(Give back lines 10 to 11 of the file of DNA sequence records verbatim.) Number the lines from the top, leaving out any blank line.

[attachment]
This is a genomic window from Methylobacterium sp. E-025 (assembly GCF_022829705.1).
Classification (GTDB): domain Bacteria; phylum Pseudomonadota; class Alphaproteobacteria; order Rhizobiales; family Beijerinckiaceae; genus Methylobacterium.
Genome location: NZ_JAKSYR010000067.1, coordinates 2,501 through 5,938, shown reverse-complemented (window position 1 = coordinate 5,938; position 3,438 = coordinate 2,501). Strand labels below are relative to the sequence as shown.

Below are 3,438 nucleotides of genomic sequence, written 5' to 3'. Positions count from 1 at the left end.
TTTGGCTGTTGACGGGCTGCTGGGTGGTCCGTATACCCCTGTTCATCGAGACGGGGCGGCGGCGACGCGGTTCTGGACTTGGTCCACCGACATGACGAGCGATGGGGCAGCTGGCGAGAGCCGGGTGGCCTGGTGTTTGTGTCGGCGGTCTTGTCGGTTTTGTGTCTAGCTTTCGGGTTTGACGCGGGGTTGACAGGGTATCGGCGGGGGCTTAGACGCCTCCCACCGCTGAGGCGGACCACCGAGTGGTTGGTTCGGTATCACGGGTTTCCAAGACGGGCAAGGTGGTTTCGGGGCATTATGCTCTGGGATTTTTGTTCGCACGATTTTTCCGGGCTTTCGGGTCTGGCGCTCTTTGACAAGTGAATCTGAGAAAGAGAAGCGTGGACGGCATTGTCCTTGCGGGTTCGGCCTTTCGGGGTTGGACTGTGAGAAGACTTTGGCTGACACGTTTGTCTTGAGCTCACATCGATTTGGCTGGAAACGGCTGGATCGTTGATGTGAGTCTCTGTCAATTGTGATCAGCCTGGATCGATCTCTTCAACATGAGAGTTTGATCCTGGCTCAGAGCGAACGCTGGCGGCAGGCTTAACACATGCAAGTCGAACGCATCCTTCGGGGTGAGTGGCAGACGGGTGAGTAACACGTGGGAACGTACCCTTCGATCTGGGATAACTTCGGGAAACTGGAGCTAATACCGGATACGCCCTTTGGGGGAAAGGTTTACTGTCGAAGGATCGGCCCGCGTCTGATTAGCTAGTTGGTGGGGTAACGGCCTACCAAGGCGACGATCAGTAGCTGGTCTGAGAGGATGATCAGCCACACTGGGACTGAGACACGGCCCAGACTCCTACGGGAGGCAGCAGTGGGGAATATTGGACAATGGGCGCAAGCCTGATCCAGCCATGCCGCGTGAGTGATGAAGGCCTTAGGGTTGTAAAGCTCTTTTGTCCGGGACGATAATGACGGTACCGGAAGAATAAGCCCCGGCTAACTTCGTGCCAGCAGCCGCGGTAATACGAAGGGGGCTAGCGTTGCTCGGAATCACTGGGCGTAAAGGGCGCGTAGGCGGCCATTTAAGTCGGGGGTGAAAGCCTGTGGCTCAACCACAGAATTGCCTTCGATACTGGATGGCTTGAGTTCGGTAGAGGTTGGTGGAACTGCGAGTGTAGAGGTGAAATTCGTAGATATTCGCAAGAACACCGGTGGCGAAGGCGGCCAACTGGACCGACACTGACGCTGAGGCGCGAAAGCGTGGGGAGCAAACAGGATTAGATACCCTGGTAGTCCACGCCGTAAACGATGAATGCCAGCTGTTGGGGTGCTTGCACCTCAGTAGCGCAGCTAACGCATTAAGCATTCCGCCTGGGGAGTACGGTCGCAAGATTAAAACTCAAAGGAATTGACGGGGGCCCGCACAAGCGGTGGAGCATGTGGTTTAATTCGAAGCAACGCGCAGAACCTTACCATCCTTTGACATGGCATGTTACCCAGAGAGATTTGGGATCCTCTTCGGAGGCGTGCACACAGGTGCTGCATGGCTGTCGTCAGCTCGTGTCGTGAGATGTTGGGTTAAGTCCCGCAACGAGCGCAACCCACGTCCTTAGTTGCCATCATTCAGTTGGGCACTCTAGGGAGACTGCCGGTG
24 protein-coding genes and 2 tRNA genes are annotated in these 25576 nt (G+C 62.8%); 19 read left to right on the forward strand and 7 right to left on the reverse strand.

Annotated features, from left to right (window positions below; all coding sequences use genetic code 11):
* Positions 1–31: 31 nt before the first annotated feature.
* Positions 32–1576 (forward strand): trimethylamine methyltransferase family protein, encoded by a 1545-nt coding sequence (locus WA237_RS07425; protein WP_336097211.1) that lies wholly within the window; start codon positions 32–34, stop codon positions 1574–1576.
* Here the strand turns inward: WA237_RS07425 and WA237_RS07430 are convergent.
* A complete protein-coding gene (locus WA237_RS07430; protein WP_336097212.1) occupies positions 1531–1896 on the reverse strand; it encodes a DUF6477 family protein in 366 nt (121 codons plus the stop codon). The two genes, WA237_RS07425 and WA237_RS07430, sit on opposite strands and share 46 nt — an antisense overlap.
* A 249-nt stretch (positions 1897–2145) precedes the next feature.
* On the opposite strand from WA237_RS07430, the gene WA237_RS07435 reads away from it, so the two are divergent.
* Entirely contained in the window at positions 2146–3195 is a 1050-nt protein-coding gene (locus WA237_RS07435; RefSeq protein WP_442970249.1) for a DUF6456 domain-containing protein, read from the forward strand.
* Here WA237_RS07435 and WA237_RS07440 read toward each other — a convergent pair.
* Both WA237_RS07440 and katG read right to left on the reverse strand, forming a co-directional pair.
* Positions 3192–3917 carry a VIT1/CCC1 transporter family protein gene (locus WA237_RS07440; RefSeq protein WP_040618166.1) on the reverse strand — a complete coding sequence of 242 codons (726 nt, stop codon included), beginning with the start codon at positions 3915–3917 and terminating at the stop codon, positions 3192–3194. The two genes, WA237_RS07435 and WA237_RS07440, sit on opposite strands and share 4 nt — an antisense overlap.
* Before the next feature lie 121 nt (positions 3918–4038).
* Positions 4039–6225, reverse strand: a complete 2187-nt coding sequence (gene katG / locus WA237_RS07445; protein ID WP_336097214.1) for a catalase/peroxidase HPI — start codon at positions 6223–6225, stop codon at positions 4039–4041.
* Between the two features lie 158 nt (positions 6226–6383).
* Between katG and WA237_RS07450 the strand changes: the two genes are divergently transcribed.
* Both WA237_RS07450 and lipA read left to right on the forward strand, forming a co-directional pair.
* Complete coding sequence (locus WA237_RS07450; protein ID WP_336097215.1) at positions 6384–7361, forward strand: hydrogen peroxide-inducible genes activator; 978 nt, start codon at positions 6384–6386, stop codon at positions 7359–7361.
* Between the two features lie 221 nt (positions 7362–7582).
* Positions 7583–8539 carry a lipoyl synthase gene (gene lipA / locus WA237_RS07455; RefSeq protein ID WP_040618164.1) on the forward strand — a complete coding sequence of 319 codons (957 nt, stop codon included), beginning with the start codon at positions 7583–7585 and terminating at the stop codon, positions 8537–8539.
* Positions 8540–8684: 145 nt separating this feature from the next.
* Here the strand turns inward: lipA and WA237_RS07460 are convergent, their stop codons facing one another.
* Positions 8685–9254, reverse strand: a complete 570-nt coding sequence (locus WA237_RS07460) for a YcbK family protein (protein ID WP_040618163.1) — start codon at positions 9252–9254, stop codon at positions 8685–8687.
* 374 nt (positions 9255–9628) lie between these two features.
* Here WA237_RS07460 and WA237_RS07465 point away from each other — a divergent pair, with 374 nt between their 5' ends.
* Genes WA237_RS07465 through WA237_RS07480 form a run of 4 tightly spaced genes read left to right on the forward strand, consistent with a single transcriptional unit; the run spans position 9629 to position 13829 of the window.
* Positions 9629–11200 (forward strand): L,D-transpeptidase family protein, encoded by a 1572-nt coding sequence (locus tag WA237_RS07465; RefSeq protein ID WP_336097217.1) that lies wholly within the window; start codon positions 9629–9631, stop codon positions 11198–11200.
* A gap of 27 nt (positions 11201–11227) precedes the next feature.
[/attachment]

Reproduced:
* Here the strand turns inward: WA237_RS07425 and WA237_RS07430 are convergent.
* A complete protein-coding gene (locus WA237_RS07430; protein WP_336097212.1) occupies positions 1531–1896 on the reverse strand; it encodes a DUF6477 family protein in 366 nt (121 codons plus the stop codon). The two genes, WA237_RS07425 and WA237_RS07430, sit on opposite strands and share 46 nt — an antisense overlap.